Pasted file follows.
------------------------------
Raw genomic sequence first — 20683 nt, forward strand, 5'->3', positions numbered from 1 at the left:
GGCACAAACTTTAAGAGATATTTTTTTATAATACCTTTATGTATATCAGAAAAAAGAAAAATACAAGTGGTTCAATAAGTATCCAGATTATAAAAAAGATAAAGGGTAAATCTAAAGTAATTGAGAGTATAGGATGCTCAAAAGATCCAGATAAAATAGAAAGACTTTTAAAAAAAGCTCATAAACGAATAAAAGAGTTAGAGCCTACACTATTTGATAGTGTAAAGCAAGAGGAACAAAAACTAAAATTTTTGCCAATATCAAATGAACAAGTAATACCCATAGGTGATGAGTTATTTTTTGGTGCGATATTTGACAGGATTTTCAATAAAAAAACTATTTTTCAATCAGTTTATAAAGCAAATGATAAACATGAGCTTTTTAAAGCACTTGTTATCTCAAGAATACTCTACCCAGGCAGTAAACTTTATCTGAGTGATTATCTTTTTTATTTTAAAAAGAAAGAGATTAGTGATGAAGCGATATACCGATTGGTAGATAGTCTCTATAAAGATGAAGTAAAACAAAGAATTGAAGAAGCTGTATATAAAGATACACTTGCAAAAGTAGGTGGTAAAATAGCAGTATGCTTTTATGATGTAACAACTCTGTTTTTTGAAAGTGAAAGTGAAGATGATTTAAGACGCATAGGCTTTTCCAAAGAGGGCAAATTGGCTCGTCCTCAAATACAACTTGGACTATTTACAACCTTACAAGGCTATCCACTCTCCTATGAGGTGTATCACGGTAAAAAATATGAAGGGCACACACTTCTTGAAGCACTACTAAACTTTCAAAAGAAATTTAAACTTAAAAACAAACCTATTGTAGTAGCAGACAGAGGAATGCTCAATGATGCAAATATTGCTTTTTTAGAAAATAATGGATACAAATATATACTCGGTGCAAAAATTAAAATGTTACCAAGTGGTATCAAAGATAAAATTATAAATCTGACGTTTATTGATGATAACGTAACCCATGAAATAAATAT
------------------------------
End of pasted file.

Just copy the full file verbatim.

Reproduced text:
Raw genomic sequence first — 20683 nt, forward strand, 5'->3', positions numbered from 1 at the left:
GGCACAAACTTTAAGAGATATTTTTTTATAATACCTTTATGTATATCAGAAAAAAGAAAAATACAAGTGGTTCAATAAGTATCCAGATTATAAAAAAGATAAAGGGTAAATCTAAAGTAATTGAGAGTATAGGATGCTCAAAAGATCCAGATAAAATAGAAAGACTTTTAAAAAAAGCTCATAAACGAATAAAAGAGTTAGAGCCTACACTATTTGATAGTGTAAAGCAAGAGGAACAAAAACTAAAATTTTTGCCAATATCAAATGAACAAGTAATACCCATAGGTGATGAGTTATTTTTTGGTGCGATATTTGACAGGATTTTCAATAAAAAAACTATTTTTCAATCAGTTTATAAAGCAAATGATAAACATGAGCTTTTTAAAGCACTTGTTATCTCAAGAATACTCTACCCAGGCAGTAAACTTTATCTGAGTGATTATCTTTTTTATTTTAAAAAGAAAGAGATTAGTGATGAAGCGATATACCGATTGGTAGATAGTCTCTATAAAGATGAAGTAAAACAAAGAATTGAAGAAGCTGTATATAAAGATACACTTGCAAAAGTAGGTGGTAAAATAGCAGTATGCTTTTATGATGTAACAACTCTGTTTTTTGAAAGTGAAAGTGAAGATGATTTAAGACGCATAGGCTTTTCCAAAGAGGGCAAATTGGCTCGTCCTCAAATACAACTTGGACTATTTACAACCTTACAAGGCTATCCACTCTCCTATGAGGTGTATCACGGTAAAAAATATGAAGGGCACACACTTCTTGAAGCACTACTAAACTTTCAAAAGAAATTTAAACTTAAAAACAAACCTATTGTAGTAGCAGACAGAGGAATGCTCAATGATGCAAATATTGCTTTTTTAGAAAATAATGGATACAAATATATACTCGGTGCAAAAATTAAAATGTTACCAAGTGGTATCAAAGATAAAATTATAAATCTGACGTTTATTGATGATAACGTAACCCATGAAATAAATAT